Another April 6 workshop on pandemic learning was led by a panel of teachers and principals from the Chicago Archdiocese and Julie Ramski, director of early childhood education for the Archdiocese of Chicago’s Office of Catholic Schools.
Ramski said when Chicago Cardinal Blase J. Cupich announced last summer that Catholic schools would reopen in person in the fall, this initially caused a lot of anxiety.
She said she spent a lot of time doing her own research and talking to teachers to reassure them they could do this.
“I kept saying, ‘if you’re all right, the kids will be all right,'” she said, adding she was convinced the best place for these students was to be in the classroom, with schools following numerous safety protocols.
The preschool teachers and elementary school principals told their online audience, many of whom went through much of the same experience, about keeping young students socially distanced and masked.
For preschoolers, it was important that they had more personal space and weren’t sharing crayons or other supplies, something that will continue in the future, these teachers said.
They also said they will likely continue Zoom parent-teacher conferences as these were convenient for both groups and they would absolutely continue with the safety protocols already in place, especially the daily cleaning of classroom surfaces.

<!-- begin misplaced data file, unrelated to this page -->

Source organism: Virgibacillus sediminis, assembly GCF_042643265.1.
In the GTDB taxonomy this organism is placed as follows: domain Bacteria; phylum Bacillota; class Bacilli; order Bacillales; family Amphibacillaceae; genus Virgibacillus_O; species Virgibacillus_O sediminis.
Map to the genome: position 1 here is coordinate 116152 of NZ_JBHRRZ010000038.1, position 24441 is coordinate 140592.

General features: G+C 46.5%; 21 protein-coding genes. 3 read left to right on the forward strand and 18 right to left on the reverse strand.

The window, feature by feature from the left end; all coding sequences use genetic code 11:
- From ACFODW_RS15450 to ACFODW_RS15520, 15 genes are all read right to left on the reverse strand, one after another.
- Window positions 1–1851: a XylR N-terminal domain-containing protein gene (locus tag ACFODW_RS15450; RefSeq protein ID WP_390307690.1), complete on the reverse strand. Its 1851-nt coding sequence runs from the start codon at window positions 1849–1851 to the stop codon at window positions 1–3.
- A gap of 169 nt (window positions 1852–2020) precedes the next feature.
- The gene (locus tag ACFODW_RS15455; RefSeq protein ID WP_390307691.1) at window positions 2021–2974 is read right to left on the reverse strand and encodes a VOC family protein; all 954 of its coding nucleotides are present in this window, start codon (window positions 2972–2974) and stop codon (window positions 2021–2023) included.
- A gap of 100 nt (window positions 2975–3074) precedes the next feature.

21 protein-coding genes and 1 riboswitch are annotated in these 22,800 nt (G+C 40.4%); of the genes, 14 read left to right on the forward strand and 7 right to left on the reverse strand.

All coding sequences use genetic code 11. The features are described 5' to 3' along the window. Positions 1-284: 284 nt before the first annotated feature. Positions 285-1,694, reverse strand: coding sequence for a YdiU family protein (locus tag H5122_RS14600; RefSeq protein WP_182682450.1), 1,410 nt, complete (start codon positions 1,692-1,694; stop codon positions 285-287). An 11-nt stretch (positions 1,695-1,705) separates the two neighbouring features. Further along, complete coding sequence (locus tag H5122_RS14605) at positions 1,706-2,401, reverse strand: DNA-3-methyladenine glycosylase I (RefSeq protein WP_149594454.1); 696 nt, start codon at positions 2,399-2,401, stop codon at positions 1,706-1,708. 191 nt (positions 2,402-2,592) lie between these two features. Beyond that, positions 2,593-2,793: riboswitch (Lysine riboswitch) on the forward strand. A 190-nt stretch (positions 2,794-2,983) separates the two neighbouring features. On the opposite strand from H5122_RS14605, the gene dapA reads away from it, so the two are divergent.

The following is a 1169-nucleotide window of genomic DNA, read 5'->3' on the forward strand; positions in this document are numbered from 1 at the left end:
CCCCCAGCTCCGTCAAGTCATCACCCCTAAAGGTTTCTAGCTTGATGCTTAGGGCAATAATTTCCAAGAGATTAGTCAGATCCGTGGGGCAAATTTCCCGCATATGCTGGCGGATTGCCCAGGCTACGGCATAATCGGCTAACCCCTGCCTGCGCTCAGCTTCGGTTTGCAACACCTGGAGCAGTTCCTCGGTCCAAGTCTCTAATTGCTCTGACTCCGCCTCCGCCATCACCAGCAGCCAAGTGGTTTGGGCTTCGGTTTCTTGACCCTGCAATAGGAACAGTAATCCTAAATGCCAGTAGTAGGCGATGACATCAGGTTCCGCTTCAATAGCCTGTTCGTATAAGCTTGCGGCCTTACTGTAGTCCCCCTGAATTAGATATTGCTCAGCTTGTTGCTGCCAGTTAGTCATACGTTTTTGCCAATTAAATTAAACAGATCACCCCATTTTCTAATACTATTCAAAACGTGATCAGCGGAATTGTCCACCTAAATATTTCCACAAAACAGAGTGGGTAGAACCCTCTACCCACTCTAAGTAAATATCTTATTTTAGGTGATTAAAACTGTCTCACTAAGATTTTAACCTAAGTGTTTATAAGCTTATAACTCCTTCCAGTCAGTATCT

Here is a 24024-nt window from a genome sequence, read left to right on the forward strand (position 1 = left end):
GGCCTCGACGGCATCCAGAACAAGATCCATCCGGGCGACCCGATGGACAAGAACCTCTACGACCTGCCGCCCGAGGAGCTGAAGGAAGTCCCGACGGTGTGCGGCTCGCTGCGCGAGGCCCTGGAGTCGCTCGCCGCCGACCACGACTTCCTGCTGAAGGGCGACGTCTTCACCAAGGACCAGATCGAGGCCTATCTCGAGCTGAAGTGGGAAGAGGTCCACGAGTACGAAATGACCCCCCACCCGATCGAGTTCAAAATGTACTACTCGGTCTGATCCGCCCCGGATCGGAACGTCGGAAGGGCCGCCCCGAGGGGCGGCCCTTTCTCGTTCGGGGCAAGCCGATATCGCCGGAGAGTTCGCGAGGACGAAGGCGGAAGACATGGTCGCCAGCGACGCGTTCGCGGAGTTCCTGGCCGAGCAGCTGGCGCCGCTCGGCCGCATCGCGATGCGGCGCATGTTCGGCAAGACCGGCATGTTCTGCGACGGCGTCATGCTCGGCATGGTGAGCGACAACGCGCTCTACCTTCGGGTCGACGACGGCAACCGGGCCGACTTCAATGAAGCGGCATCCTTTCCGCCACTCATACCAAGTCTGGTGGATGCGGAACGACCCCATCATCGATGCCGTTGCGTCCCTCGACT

“We are going to keep up (these practices) for the coming school year,” said Denise Spells, principal of St. Ethelreda School in Chicago, noting that if you change policies and then have to go back to them, it is confusing.
“Let’s just keep working with what’s working for right now,” she said.
“There are so many things you can do, so just drop the negative of what you can’t do and your whole experience will be much, much better,” Lisa Abner, a preschool teacher at St. Benedict’s School just outside Chicago, told the online workshop participants.
And amid all the challenges and new ways of doing things for teachers and principals, there have also been lessons for students that likely won’t come up on any assessment tests.
Martha Holladay, who teaches Advanced Placement English literature and composition at Padua Academy, a girls Catholic school in Wilmington, Delaware, said her students are learning what they need to and also are “learning intangibles.”
“They’re learning gifts of the Holy Spirit. They’re practicing wisdom, fortitude, self-control, other-centeredness, resilience. These are all things that we want our children to learn, and they are learning it,” she told Catholic News Service March 30.
Holladay, like other teachers at Padua Academy, has been teaching a hybrid format since the fall. Some students are there in person while others are attending virtually, often by FaceTime on other students’ phones, which are moved around the classroom so the virtual students are included in every discussion and activity.
She said if someone told her decades ago she would be teaching this way, she wouldn’t have believed it, but the experience has taught her “that these girls are flexible, they’re resilient. They want to learn, and they really want to be good people.”
“That encourages me,” she added. “It gives me hope.”